I will conclude with a plea for the importance of embedding oral language enrichment work in early educational settings.
Stability and change in language disorders over time: Lessons from SCALES
Courtenay Norbury is a Professor of Developmental Disorders of Language and Communication at University College London, where she leads the Literacy, Language and Communication (LiLaC) Lab. She is a qualified speech-language therapist, is a founding member of RADLD and did her PhD in Experimental Psychology at the University of Oxford.
Her research focuses on language disorders across a range of different clinical conditions. She currently leads the Surrey Communication and Language in Education Study (SCALES), a population study of language disorder from school entry to the end of primary school. She was Chair of Governors at a local primary school.
She has authored over 80 peer-reviewed publications and co-authored a popular textbook, Language Disorders from Infancy to Adolescence.
Using Artificial Intelligence to assist language transcription and analysis for children with DLD
Yvonne Wren is Director of Bristol Speech and Language Therapy Research Unit at North Bristol NHS Trust, a NHS hosted research unit dedicated to investigating the ways we can impact on outcomes and patient experience for individuals affected by communication impairment.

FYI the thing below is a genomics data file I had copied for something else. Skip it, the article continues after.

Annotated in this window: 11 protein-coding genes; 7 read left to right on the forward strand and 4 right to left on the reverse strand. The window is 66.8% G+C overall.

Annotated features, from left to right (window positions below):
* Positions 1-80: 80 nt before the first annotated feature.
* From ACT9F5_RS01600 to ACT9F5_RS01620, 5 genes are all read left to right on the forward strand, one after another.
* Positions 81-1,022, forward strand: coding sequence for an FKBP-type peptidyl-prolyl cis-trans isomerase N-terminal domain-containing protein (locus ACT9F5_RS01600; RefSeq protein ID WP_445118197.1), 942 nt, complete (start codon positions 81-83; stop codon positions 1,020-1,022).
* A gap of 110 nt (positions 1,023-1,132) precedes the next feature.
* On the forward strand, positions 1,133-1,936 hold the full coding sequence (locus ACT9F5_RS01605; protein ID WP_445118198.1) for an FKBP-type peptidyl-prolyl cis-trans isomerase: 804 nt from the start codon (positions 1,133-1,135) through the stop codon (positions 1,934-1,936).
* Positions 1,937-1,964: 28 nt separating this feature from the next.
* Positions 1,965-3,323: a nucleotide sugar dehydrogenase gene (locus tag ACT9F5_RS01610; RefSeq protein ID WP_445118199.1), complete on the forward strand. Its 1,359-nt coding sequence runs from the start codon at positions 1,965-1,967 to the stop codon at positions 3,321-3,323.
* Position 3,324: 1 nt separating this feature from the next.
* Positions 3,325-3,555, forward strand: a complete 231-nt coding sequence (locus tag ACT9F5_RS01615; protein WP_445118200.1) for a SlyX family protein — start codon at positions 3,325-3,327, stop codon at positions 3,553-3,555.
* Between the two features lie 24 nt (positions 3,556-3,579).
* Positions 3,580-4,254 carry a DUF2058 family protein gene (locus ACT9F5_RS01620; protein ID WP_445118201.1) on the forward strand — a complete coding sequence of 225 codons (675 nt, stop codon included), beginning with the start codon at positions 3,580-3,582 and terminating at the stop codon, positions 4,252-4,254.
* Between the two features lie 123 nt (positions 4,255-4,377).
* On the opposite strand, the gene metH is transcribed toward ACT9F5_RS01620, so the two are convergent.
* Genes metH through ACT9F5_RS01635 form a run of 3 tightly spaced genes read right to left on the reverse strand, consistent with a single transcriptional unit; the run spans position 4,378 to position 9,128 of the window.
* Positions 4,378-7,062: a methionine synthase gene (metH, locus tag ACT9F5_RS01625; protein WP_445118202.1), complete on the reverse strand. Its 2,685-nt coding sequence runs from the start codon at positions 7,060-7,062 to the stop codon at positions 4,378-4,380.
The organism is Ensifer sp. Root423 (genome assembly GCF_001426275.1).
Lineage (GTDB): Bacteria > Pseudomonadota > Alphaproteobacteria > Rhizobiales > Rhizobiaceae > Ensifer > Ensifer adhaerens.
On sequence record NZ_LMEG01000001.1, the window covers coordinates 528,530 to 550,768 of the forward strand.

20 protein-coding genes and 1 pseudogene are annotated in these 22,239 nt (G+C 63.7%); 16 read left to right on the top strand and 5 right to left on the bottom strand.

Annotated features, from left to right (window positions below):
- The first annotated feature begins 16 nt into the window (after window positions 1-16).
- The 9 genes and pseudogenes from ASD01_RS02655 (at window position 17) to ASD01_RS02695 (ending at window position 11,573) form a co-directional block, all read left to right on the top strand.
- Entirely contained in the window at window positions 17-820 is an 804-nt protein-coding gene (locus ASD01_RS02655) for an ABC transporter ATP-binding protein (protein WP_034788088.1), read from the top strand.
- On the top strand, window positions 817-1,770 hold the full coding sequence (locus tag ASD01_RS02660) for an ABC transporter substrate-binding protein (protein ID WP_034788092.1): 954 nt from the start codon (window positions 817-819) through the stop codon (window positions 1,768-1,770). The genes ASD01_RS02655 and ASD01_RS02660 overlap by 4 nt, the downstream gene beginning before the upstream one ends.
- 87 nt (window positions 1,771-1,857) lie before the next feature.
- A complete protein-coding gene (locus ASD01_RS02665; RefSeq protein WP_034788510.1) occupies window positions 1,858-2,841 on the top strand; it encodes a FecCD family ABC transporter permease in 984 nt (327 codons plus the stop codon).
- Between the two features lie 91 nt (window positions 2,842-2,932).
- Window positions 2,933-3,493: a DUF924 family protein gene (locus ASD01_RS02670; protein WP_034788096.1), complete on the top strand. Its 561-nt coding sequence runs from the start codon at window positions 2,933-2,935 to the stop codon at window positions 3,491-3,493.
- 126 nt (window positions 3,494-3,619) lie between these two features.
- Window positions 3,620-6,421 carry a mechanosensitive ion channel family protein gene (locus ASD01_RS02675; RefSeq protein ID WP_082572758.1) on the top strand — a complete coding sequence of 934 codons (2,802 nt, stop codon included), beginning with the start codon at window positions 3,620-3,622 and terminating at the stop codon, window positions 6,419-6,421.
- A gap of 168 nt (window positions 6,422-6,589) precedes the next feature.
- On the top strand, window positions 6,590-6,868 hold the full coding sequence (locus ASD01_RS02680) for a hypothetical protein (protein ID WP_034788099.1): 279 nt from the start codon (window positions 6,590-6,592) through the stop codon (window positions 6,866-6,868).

Yvonne trained at the University of Manchester and worked for the NHS in hospitals, schools and community settings in Liverpool and Bristol before completing her Masters in Education and PhD at the University of Bristol in 2005. Her doctorate evaluated the use of software in intervention for children with speech sound disorder and lead to the development of the Phoneme Factory software series. Yvonne’s postdoctoral research includes Medical Research Council funded work into prevalence and risk factors for persistent speech disorder with ALSPAC (Avon Longitudinal Study of Parents and Children), the large-scale longitudinal population study based in the South West of England. More recently she has set up the Cleft Collective Speech and Language Study, an investigation into predictors for speech outcomes in children born with cleft palate, with funding from the National Institute of Health Research. Since July 2020, she has been Chief Investigator for the larger Cleft Collective national cohort study of children born with cleft lip and palate in the UK, funded by The Scar Free Foundation.
Yvonne has an interest in developing clinical research skills in the speech and language therapy profession and was co-editor of the book, ‘Creating Practice-Based Evidence: A guide for SLTs’, now in its second edition and published by J&R Press. She also founded the Child Speech Disorder Research Network, a collective of specialist research and clinical speech and language therapists engaged in research in children’s speech sound disorder and is chair of the Child Speech Committee of the International Association of Communication Sciences and Disorders. She was previously a member of the moderating committee of The Communication Trust’s What Works database of evidence based interventions for use with children with speech, language and communication needs.